Travel Books--August 2014

Library Closing for Thanksgiving

All locations of Kitsap Regional Library will be closed Thursday, Nov. 27 and Friday, Nov. 28 for Thanksgiving.

By: Goldman, Francisco, author.
A journey into the heart of Mexico City, set against the backdrop of the author's emergence from grief after his wife's death, considers how the city has changed since the Institutional Revolutionary Party's return to power in the 2012 elections.
By: Eimer, David, author.
The author describes his trip to the remotest parts of the country far away from the capital, including the Islamic area of Xinjiang province, the forbidden zone of Tibet, and Route 219, which borders India.
By: Pisani, Elizabeth, author.
Paints a unique picture of Indonesia and its citizens, where 80 million residents from over 300 ethnic groups across 13,500 islands live without electricity and some communities still participate in ritual sacrifices. 12,000 first printing.
By: Davidson, Robyn, 1950-
<b>SOON TO BE A MAJOR MOTION PICTURE<br></b><br>"I experienced that sinking feeling you get when you know you have conned yourself into doing something difficult and there's no going back." So begins Robyn Davidson's perilous journey across 1,700 miles of hostile Australian desert to the sea with only four camels and a dog for company.<br><br>Enduring sweltering heat, fending off poisonous snakes and lecherous men, chasing her camels when they get skittish and nursing them when they are injured, Davidson emerges as an extraordinarily courageous heroine driven by a love of Australia's landscape, an empathy for its indigenous people, and a willingness to cast away the trappings of her former identity. <i>Tracks</i> is the compelling, candid story of her odyssey of discovery and transformation.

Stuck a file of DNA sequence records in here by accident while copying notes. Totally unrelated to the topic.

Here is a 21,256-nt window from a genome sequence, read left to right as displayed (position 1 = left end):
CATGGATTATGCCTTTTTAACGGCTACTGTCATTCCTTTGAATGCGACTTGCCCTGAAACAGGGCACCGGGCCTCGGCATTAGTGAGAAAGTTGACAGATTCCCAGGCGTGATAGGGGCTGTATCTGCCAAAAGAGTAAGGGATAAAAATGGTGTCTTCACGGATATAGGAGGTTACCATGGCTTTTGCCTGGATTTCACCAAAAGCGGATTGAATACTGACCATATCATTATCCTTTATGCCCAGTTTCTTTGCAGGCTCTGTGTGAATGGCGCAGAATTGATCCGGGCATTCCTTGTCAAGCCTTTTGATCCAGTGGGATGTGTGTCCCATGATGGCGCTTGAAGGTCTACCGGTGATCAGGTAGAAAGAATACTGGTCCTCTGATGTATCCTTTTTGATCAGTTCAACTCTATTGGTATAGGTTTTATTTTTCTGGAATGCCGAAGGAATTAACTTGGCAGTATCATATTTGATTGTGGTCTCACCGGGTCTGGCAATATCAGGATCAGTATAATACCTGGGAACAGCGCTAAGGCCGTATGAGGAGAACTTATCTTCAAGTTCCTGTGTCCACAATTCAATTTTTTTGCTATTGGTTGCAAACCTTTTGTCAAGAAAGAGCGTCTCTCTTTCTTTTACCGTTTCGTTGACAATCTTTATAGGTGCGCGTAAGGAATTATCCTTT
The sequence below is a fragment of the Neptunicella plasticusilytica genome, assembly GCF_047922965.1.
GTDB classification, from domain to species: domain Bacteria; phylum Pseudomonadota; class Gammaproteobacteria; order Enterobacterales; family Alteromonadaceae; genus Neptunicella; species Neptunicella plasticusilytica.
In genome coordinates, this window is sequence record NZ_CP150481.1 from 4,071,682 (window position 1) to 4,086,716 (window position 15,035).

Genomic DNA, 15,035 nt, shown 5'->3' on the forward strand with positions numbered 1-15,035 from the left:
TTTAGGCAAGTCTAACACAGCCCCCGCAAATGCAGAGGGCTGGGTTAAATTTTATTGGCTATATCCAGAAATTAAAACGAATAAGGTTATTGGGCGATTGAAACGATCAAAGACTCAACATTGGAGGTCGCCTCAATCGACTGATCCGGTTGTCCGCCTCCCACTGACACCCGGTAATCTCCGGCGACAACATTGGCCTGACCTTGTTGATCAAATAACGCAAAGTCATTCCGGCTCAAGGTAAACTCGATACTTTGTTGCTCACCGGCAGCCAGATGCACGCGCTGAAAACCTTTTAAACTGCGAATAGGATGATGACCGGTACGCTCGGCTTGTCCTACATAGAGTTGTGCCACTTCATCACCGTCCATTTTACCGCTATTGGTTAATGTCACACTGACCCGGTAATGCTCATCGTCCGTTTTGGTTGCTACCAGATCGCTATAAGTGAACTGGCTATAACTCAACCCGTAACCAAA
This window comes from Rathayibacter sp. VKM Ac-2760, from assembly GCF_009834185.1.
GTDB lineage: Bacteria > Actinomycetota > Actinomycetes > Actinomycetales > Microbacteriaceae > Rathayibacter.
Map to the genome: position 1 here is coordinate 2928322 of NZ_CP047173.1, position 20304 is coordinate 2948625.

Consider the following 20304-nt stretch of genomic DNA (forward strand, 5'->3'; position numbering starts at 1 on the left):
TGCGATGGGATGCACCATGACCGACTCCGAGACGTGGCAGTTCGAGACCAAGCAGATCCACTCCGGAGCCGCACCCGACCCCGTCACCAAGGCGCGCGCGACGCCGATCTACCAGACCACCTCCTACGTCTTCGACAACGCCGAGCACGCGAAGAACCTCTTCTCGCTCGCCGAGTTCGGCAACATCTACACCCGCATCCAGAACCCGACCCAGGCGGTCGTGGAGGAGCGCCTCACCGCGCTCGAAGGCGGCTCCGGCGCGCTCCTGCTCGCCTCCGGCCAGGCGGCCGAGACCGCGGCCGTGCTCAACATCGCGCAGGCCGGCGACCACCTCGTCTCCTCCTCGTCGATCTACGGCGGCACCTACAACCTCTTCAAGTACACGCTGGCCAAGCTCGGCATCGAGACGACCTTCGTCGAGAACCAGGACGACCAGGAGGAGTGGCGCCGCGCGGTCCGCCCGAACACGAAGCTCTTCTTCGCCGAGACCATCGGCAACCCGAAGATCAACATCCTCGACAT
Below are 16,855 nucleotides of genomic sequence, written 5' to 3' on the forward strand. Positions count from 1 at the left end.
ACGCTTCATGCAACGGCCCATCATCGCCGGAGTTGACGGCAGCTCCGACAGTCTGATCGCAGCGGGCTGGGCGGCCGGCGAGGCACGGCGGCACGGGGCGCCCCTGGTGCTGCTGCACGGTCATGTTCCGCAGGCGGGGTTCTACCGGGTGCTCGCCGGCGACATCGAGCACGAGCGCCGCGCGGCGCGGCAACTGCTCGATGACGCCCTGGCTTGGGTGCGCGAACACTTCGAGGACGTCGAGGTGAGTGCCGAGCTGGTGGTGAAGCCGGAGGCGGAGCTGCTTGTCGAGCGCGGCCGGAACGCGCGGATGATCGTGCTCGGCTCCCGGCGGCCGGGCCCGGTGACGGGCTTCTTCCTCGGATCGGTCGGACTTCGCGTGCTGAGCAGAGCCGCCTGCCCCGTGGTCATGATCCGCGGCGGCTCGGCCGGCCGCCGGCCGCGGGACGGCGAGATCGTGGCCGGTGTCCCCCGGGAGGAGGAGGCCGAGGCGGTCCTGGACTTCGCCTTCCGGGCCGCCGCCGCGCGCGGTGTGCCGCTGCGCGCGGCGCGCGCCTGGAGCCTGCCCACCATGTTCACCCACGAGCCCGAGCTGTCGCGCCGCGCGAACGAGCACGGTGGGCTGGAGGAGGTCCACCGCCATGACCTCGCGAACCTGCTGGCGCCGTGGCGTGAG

By: Greenwald, Jeff, 1954-
<div>Jeff Greenwald's classic travelogue follows his quest for the "perfect" Buddha statue. At turns hilarious and moving, his quest features a cast of amazing characters ? from a passionate palmist to a flying lama ? who provide unforgettable glimpses into the daily life and culture of the former kingdom (including a wild ride on Kathmandu’s very first escalator). Greenwald doesn't shy away from Shangri-la’s darker side. Along with colorful descriptions of Hindu and Buddhist mythology, the book tells of the rampant corruption, art smuggling, assassination attempts and human right abuses that would ignite Nepal’s violent "People Power" Revolution in April 1990.<br><BR>A new afterword by the author recounts Nepal's tumultuous recent history ? including the massacre of the royal family ? in vivid detail. And a new preface introduces this 25th anniversary edition with some thoughts about how Nepal, and travel writing, have evolved since the book’s first publication. <I>Shopping for Buddhas</I> remains a must-read for anyone who has visited, or plans to visit, Nepal.<br></div>